Effects of Communities That Care on Males’ and Females’ Drug Use and Delinquency 9 Years After Baseline in a Community-Randomized Trial

Sabrina Oesterle, J. David Hawkins, Margaret R. Kuklinski, Abigail A. Fagan, Christopher Fleming, Isaac C. Rhew, Eric C Brown, Robert D. Abbott, Richard F. Catalano

Research output: Contribution to journalArticle

23 Scopus citations

Abstract

Abstract: This study tested sustained effects of the Communities That Care (CTC) prevention system on health-risking behaviors 9 years after baseline in a community-randomized trial involving 24 towns in seven states. Earlier analyses found sustained effects on abstinence from drug use and delinquency through Grade 12 in a panel of fifth graders. At age 19, 91 % (n = 3986) of the living panel completed the survey. Data were analyzed using generalized linear mixed models. The prevalence of lifetime and current substance use and delinquency were the primary outcomes. Secondary outcomes included substance use disorders, major depression, suicidality, educational attainment, and sexual risk behaviors. CTC had a significant overall effect across lifetime measures of the primary outcomes for males, but not for females or the full sample, although lifetime abstinence from delinquency in the full sample was significantly higher in CTC communities (ARR = 1.16). Males in CTC communities also continued to show greater lifetime abstinence from cigarette smoking (ARR = 1.22). CTC did not have a sustained effect on current substance use and delinquency nor did it improve the secondary outcomes at age 19 for either gender. Communities using CTC may need to extend their prevention planning to include the high school years to sustain effects on drug use and delinquency beyond high school for both genders. Trial Registration: ClinicalTrials.gov identifier: NCT01088542.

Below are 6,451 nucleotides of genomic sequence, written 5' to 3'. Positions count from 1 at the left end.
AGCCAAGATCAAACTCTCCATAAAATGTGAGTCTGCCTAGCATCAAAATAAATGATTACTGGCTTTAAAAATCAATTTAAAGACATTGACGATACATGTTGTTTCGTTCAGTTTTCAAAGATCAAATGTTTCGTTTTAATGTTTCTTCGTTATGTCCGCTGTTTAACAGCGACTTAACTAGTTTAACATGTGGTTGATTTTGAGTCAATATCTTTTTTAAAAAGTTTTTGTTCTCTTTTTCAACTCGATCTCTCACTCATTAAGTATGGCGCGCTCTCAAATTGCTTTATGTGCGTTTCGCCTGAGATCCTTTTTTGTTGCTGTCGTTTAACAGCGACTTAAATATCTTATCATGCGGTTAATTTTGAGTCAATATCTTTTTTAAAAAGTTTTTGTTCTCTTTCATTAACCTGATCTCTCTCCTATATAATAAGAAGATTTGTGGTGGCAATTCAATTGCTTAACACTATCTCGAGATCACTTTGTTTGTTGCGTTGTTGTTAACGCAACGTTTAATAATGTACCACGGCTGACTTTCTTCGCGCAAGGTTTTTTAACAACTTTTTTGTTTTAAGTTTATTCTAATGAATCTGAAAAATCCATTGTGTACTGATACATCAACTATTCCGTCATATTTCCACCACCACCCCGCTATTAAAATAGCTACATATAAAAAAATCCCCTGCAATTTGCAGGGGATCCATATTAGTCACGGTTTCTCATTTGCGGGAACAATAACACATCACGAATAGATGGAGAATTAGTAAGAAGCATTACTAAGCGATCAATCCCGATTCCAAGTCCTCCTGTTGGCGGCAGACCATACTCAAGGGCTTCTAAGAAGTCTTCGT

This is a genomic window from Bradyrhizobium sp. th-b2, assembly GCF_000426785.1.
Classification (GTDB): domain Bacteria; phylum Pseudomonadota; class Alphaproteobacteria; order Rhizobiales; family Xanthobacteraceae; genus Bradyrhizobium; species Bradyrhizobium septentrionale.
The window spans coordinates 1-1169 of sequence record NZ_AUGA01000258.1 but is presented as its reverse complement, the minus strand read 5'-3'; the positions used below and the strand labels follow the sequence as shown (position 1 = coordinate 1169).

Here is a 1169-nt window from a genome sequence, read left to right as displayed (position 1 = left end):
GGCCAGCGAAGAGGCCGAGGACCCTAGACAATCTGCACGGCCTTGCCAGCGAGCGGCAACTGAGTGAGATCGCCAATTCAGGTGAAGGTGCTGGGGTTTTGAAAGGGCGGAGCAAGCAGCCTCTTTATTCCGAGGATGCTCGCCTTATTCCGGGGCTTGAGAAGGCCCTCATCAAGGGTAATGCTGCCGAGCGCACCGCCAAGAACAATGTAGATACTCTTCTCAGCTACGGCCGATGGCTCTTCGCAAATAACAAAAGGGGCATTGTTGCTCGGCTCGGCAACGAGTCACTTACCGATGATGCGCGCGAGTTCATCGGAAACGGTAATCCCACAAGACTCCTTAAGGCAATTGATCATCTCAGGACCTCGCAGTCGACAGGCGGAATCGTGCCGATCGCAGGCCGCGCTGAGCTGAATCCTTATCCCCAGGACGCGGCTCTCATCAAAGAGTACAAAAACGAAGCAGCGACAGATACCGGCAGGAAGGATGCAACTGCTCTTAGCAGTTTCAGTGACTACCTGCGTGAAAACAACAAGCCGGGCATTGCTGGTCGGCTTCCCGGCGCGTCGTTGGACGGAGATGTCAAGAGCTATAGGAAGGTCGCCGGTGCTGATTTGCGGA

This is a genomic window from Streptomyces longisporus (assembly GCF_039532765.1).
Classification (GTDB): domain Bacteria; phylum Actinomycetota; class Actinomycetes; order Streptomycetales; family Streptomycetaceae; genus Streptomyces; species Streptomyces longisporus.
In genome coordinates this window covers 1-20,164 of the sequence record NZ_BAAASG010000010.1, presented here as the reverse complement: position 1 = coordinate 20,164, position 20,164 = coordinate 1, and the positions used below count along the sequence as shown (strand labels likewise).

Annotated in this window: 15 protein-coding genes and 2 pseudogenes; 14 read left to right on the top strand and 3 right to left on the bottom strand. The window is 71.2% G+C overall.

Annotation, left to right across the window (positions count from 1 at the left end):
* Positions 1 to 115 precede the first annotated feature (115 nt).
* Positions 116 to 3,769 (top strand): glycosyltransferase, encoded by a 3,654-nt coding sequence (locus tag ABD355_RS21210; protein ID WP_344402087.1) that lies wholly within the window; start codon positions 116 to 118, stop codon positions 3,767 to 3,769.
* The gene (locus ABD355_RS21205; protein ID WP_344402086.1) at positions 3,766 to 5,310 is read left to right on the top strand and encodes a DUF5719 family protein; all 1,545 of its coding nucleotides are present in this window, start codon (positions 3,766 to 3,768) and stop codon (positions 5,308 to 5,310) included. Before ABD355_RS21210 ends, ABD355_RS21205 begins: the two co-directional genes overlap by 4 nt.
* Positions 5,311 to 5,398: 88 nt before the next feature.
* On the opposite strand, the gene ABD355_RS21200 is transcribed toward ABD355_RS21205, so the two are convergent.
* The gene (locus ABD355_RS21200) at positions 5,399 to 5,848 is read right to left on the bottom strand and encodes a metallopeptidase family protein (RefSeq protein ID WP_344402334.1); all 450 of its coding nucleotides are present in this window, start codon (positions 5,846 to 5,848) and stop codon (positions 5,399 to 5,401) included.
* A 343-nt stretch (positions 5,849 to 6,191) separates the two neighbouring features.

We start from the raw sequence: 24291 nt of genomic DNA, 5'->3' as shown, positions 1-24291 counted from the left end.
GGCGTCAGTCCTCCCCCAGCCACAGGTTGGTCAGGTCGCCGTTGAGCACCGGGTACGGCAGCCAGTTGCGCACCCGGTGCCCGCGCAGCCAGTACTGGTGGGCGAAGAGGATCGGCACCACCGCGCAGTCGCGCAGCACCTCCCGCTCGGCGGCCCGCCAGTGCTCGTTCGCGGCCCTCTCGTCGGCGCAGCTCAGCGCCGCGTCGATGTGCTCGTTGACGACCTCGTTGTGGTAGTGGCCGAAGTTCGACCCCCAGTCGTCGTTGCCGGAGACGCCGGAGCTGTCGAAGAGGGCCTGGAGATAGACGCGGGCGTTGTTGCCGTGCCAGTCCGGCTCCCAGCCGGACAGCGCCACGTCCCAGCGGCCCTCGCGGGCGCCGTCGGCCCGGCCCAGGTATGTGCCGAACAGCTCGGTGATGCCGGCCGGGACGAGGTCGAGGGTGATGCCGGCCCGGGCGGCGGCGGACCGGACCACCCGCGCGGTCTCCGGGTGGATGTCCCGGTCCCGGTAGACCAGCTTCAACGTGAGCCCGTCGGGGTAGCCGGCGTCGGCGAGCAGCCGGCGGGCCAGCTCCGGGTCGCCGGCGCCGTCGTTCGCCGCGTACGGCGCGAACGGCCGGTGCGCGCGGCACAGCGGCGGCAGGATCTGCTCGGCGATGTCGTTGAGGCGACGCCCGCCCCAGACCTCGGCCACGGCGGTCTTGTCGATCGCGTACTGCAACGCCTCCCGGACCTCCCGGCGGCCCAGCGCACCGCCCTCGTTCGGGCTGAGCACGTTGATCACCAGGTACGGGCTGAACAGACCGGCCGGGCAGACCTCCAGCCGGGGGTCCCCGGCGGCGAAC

Original languageEnglish (US)
Pages (from-to)217-228
Number of pages12
JournalAmerican Journal of Community Psychology
Volume56
Issue number3-4
DOIs
StatePublished - Dec 1 2015

Keywords

  • Delinquency
  • Drug use
  • Gender differences
  • Prevention
  • Sustained effects

ASJC Scopus subject areas

  • Public Health, Environmental and Occupational Health
  • Applied Psychology
  • Health(social science)

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